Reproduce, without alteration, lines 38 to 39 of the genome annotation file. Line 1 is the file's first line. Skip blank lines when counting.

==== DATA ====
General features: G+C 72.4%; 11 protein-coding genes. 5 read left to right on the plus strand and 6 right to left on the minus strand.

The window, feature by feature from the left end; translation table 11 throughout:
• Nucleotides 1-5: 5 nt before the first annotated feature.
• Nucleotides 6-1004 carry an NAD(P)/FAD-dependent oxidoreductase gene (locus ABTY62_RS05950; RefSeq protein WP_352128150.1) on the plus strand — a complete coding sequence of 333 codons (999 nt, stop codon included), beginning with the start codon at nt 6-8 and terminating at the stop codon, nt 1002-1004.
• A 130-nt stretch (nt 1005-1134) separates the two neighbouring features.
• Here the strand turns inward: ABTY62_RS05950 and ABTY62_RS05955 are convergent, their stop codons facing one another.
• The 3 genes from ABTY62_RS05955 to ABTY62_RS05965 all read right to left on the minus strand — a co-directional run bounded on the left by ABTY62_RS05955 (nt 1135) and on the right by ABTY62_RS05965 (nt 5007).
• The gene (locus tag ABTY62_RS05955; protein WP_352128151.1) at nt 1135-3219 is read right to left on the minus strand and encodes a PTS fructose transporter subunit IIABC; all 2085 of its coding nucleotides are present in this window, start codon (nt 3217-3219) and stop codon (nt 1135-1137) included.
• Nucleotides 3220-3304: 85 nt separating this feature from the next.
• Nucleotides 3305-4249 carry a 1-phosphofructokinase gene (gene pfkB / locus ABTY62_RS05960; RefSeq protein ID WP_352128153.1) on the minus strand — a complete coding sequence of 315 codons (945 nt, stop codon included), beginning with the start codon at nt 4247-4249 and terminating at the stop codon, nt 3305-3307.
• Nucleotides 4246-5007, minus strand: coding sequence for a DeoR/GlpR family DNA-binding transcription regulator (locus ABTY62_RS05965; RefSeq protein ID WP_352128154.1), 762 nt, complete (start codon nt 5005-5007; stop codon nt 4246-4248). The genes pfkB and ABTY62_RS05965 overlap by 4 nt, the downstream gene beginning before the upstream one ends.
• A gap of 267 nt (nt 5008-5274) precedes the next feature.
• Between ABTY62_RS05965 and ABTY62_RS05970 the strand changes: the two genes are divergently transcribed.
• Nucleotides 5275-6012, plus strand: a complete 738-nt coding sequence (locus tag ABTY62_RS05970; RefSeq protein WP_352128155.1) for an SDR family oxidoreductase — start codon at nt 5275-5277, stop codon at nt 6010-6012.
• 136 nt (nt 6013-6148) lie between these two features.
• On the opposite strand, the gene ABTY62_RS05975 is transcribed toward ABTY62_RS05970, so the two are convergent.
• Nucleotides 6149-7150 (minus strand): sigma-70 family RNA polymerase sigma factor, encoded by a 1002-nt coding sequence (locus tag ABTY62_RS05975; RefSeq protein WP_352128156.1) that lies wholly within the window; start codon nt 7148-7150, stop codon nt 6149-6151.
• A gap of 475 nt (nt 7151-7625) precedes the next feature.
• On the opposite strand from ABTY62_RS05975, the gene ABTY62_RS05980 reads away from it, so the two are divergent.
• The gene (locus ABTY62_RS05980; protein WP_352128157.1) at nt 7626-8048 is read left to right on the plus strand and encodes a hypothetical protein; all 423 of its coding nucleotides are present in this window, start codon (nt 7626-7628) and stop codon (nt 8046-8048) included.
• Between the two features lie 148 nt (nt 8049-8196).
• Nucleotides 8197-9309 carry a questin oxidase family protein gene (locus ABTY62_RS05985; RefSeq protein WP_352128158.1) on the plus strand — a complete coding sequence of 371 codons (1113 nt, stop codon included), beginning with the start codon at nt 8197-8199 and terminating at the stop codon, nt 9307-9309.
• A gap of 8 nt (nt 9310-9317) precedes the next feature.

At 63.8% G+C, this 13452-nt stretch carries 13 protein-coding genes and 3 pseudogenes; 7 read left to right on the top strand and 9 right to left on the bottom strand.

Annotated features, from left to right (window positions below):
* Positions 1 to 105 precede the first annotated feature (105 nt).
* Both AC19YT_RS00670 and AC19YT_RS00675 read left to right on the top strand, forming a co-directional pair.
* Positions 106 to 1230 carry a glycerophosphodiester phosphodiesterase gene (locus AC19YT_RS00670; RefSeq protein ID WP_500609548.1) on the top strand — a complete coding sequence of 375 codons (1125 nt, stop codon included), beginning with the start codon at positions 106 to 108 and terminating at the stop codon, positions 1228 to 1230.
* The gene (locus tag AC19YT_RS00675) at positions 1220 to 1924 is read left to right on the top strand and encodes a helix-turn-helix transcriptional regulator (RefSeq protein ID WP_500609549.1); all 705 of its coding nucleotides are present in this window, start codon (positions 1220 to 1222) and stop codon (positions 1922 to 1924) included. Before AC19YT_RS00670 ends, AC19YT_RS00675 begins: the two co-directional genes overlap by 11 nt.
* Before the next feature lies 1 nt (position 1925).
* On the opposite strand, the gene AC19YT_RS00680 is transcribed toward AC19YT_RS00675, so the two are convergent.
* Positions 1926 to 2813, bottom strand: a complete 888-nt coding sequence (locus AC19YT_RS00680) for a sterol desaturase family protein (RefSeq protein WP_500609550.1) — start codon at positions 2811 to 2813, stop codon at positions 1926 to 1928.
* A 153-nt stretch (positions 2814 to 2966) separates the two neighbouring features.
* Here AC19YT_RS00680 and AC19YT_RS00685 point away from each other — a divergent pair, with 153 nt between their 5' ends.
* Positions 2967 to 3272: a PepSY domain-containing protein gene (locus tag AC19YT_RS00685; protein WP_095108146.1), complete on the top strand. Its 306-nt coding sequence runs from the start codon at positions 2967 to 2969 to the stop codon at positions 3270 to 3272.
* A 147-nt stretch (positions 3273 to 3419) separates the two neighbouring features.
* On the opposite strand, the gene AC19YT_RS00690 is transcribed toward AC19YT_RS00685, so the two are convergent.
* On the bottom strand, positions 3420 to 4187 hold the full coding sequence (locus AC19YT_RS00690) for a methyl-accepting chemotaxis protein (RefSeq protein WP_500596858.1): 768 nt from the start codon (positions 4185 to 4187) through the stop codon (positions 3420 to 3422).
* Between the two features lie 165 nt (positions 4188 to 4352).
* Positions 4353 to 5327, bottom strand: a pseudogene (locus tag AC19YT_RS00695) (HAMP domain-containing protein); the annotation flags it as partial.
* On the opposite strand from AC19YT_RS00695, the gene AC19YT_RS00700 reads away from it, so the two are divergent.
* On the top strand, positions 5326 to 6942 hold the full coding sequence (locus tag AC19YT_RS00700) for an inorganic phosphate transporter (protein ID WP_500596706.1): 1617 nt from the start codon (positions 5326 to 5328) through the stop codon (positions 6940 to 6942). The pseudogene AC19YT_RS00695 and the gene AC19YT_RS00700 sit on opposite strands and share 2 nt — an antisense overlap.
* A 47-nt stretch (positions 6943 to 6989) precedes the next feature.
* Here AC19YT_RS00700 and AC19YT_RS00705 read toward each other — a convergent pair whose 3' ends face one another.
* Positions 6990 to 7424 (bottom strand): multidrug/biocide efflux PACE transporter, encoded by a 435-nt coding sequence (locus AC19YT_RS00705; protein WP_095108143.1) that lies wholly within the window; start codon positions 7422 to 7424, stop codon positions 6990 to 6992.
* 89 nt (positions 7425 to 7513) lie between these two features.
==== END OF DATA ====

* On the bottom strand, positions 3420 to 4187 hold the full coding sequence (locus AC19YT_RS00690) for a methyl-accepting chemotaxis protein (RefSeq protein WP_500596858.1): 768 nt from the start codon (positions 4185 to 4187) through the stop codon (positions 3420 to 3422).
* Between the two features lie 165 nt (positions 4188 to 4352).